Tyler Austin thought it was gone. “I was standing on the top step, telling AD [Ehire Adrianza], ‘He got it, he got it, he got it!’ ”
Paul Molitor thought it might be gone: “It sounded pretty good. But you’re just hoping.”
Eddie Rosario thought it was gone: “I hit it hard. I made good with a good swing. And [A’s reliever Jeurys Familia] throws hard — 98. I thought it was out, maybe.”
Eh, but maybe not. Miguel Sano catapulted a ball more than 450 feet into the third deck Saturday and Austin sliced one into the flower beds in right. But Rosario’s seventh-inning blast, with three runs and a late lead, perhaps a victory, riding on it, came down just a foot or two short of the wall in left field, dooming the Twins to their second straight loss to Oakland, 6-2 at Target Field.
Sano’s home run, his 12th of the season, was the most awesome to watch, and Austin’s, also his 12th, is a good sign for the Twins and their new slugger, since it came off a righthander. But Rosario’s near-miss against A’s hard-throwing reliever Familia looked, for about 350 feet, like the game-changer. “Familia’s got tremendous movement combined with velocity,” Molitor said. “Somehow, Rosie put a really good swing on it. Just couldn’t tell if it was going to be quite enough.”
As it turns out, Jonathan Lucroy’s home run was quite enough to carry the Athletics to victory and keep them within striking distance of the Astros in the AL West, with three games between the teams coming up starting Monday. A day after collecting three hits, Lucroy had only two, but both came with two outs, and both drove in runs against Twins rookie Stephen Gonsalves. The first was a line-drive single that brought Chad Pinder home from second, and the latter was a roughly 400-foot blast off the upper deck in left.
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Most frustrating about that home run? It came on the first pitch of the at-bat — and Gonsalves knew he was going to swing. Pitching coach Garvin Alston visited the mound just before Lucroy’s at-bat and said, “Hey, he’s swinging [on] 0-0. So what do you want to throw — a changeup or a fastball?” Gonsalves said. “I was locating my changeup pretty well the first couple innings, so I said let’s throw a changeup and hopefully we’ll get him to pop out. It was the only changeup that cut on me. Unfortunately, it came back over the plate and caught barrel.”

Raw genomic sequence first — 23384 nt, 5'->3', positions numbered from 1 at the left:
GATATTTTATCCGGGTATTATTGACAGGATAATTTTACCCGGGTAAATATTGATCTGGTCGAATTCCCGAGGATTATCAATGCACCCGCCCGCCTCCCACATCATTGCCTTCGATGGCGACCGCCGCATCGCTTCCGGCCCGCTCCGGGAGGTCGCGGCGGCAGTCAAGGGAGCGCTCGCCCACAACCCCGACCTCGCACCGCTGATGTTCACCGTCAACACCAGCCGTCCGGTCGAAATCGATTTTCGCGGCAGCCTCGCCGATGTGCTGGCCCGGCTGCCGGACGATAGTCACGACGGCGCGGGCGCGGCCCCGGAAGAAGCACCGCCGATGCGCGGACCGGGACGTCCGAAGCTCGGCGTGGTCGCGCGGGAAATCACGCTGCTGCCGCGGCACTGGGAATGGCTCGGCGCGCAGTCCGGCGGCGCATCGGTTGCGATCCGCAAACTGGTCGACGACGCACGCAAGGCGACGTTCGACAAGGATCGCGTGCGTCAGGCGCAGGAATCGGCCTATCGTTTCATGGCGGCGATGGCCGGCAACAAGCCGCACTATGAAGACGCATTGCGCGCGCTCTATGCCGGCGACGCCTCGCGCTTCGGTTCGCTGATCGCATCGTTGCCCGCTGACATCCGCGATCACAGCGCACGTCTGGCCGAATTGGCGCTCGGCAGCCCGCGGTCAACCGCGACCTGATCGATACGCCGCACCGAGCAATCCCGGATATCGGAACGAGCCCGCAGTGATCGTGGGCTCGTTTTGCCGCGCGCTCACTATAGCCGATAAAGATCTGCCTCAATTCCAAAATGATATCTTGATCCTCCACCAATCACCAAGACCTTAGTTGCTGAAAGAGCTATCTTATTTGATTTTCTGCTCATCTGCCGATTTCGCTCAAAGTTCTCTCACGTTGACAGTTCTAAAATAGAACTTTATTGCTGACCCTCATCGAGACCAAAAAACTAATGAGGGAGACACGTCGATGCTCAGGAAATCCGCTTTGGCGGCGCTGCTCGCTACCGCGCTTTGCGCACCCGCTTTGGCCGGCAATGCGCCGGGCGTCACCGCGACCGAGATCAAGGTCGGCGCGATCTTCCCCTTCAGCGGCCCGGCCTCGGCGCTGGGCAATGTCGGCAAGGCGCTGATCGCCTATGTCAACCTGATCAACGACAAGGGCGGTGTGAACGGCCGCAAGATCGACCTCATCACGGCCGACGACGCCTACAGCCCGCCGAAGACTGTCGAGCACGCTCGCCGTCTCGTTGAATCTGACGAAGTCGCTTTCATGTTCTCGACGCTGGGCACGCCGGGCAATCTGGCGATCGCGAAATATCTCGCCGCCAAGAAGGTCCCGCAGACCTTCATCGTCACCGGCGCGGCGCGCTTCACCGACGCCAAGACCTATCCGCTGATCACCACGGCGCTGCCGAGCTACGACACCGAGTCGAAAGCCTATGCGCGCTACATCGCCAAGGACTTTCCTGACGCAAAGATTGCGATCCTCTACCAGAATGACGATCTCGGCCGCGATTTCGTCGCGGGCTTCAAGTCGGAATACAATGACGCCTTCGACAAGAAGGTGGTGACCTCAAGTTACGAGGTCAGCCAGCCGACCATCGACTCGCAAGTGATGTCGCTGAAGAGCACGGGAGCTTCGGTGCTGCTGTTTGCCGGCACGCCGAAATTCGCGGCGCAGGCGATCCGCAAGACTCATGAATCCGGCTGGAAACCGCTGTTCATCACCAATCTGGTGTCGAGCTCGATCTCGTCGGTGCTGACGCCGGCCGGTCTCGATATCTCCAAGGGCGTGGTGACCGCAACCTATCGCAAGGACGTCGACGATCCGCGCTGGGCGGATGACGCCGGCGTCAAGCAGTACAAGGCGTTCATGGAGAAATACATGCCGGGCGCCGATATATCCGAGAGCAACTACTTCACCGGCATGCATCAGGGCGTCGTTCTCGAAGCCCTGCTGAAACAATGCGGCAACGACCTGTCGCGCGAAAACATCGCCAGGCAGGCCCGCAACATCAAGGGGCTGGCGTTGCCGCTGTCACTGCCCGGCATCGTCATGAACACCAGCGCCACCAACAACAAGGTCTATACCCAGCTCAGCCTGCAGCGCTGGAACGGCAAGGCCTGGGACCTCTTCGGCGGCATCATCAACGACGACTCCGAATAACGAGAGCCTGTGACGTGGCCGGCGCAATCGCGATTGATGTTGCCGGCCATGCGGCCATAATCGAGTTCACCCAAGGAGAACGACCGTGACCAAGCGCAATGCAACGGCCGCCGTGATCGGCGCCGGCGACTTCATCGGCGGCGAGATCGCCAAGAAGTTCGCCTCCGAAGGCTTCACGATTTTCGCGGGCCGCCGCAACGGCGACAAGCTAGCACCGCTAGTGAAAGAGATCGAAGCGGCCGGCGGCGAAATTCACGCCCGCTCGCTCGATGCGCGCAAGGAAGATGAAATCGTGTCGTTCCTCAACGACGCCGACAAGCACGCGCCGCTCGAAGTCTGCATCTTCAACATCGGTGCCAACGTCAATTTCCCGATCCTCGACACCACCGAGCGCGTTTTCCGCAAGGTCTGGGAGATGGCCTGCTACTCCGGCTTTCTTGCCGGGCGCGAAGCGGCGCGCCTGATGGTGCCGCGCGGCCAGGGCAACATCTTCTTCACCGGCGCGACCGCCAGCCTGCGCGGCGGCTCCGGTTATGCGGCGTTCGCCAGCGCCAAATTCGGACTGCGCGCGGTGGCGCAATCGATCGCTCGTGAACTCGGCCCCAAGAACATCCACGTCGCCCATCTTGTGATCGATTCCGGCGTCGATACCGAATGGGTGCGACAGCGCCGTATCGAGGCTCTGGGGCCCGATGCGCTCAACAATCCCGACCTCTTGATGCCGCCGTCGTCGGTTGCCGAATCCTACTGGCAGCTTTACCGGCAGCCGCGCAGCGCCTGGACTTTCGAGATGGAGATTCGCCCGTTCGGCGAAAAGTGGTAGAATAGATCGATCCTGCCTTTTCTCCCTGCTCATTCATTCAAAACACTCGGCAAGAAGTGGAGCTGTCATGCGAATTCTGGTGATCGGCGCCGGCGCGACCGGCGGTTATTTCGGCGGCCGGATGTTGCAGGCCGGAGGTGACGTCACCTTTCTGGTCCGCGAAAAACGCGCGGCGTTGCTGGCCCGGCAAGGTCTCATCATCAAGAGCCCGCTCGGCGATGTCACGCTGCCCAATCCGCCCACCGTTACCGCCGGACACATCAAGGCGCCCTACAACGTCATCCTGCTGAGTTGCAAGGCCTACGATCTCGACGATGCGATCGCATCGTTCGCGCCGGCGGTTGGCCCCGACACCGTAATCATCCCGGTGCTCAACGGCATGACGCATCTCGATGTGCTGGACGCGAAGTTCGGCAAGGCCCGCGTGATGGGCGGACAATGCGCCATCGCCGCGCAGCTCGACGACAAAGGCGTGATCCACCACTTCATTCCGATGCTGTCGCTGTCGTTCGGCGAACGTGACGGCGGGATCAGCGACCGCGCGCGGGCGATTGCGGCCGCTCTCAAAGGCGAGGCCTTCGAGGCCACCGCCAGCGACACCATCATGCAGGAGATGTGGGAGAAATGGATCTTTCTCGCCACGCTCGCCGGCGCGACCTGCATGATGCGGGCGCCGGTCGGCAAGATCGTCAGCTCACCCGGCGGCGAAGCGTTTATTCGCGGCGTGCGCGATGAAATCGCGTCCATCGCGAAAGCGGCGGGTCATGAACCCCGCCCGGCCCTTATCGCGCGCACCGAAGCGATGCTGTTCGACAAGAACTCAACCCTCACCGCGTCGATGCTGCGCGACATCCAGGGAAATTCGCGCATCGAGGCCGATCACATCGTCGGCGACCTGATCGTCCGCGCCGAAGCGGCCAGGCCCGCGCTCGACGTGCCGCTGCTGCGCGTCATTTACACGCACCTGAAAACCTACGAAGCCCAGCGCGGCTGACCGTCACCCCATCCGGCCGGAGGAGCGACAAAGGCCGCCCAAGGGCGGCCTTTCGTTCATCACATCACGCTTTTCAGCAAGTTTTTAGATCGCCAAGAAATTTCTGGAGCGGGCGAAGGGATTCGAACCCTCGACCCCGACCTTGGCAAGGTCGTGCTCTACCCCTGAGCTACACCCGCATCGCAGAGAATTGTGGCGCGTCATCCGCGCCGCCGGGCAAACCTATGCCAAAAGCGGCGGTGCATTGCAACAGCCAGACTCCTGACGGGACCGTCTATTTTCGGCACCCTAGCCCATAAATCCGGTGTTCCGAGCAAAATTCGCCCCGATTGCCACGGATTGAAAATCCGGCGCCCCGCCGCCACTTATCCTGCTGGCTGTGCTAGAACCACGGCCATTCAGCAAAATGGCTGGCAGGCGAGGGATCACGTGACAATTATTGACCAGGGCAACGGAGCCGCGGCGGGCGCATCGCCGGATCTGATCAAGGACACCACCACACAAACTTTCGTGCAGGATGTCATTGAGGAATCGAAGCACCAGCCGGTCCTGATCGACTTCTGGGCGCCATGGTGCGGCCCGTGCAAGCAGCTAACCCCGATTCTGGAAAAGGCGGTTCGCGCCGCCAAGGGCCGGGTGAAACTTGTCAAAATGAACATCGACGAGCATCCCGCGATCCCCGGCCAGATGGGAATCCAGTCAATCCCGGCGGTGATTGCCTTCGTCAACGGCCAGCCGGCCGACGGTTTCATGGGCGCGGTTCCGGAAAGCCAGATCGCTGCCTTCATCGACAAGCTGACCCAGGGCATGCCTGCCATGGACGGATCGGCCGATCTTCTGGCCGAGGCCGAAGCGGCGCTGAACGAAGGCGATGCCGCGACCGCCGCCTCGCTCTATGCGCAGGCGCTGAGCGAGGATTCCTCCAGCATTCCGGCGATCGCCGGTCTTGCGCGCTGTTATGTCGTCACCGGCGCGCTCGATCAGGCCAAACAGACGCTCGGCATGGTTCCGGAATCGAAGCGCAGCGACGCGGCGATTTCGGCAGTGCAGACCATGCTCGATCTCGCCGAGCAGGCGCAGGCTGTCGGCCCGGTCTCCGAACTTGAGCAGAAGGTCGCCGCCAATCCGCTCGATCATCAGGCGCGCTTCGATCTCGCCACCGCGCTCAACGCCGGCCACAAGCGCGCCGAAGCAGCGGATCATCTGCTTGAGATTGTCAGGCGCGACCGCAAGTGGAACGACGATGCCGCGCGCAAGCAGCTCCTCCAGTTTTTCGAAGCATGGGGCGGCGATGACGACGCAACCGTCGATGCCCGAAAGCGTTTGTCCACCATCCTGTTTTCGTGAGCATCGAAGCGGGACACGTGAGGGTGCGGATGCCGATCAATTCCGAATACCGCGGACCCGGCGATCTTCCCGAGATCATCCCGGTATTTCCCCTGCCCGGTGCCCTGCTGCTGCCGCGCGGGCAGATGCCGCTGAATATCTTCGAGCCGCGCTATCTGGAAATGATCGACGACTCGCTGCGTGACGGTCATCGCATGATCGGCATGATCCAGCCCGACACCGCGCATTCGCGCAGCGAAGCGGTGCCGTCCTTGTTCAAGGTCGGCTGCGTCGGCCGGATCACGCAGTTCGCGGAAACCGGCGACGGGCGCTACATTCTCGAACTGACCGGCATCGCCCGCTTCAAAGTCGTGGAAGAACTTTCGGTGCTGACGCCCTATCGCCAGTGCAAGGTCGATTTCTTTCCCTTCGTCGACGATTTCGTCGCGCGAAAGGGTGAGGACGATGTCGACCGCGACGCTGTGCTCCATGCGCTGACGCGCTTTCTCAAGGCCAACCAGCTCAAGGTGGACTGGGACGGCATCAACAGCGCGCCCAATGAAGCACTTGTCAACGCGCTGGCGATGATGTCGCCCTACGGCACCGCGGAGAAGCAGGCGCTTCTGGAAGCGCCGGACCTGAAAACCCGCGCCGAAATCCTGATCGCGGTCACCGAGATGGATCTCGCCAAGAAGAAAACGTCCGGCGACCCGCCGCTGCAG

It was the only major mistake by Gonsalves in his second career start, though he still put runners on base in every inning. The rookie lefthander gave up seven hits and walked four in five innings — only 48 of his 90 pitches were strikes, a problematic ratio — but experienced no meltdown like last Monday.
“He gave up quite a few hits and bases on balls. He made some pitches at good times, too,” Molitor said. “Incremental improvement is what you’re looking for. I’d have to say that this outing was better than the first one. You just hope the guy starts to feel like he belongs and his stuff can play here.”
Mike Fiers’ stuff plays; the A’s righthander gave up just one run on five hits over 5⅔ innings, though the run was reminiscent of Jim Thome — who was in the park watching.
“I didn’t lose the fact that we’re honoring Jim the way we did tonight, and then we have the mammoth blast from Miggy,” Molitor said. “It kind of went to a place where not many men can go.”
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